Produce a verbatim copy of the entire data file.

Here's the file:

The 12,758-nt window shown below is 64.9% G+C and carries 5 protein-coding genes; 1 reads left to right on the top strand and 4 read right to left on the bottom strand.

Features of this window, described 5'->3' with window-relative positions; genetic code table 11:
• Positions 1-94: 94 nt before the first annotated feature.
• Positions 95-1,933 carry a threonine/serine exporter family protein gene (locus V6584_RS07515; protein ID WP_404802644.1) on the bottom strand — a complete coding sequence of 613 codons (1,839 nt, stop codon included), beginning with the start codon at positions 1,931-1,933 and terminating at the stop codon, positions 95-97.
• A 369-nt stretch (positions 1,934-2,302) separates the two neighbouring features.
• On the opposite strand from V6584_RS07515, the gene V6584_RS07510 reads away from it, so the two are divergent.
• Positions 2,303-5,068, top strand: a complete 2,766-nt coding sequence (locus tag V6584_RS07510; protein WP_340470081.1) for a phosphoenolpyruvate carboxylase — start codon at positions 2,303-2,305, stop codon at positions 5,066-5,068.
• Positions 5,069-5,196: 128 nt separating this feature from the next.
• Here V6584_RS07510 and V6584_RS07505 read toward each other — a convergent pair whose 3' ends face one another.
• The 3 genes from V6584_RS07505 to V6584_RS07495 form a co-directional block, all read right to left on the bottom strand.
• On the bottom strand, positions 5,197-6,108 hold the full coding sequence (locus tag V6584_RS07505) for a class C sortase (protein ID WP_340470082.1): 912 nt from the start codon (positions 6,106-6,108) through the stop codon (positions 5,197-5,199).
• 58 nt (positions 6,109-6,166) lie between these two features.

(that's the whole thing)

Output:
The 12,758-nt window shown below is 64.9% G+C and carries 5 protein-coding genes; 1 reads left to right on the top strand and 4 read right to left on the bottom strand.

Features of this window, described 5'->3' with window-relative positions; genetic code table 11:
• Positions 1-94: 94 nt before the first annotated feature.
• Positions 95-1,933 carry a threonine/serine exporter family protein gene (locus V6584_RS07515; protein ID WP_404802644.1) on the bottom strand — a complete coding sequence of 613 codons (1,839 nt, stop codon included), beginning with the start codon at positions 1,931-1,933 and terminating at the stop codon, positions 95-97.
• A 369-nt stretch (positions 1,934-2,302) separates the two neighbouring features.
• On the opposite strand from V6584_RS07515, the gene V6584_RS07510 reads away from it, so the two are divergent.
• Positions 2,303-5,068, top strand: a complete 2,766-nt coding sequence (locus tag V6584_RS07510; protein WP_340470081.1) for a phosphoenolpyruvate carboxylase — start codon at positions 2,303-2,305, stop codon at positions 5,066-5,068.
• Positions 5,069-5,196: 128 nt separating this feature from the next.
• Here V6584_RS07510 and V6584_RS07505 read toward each other — a convergent pair whose 3' ends face one another.
• The 3 genes from V6584_RS07505 to V6584_RS07495 form a co-directional block, all read right to left on the bottom strand.
• On the bottom strand, positions 5,197-6,108 hold the full coding sequence (locus tag V6584_RS07505) for a class C sortase (protein ID WP_340470082.1): 912 nt from the start codon (positions 6,106-6,108) through the stop codon (positions 5,197-5,199).
• 58 nt (positions 6,109-6,166) lie between these two features.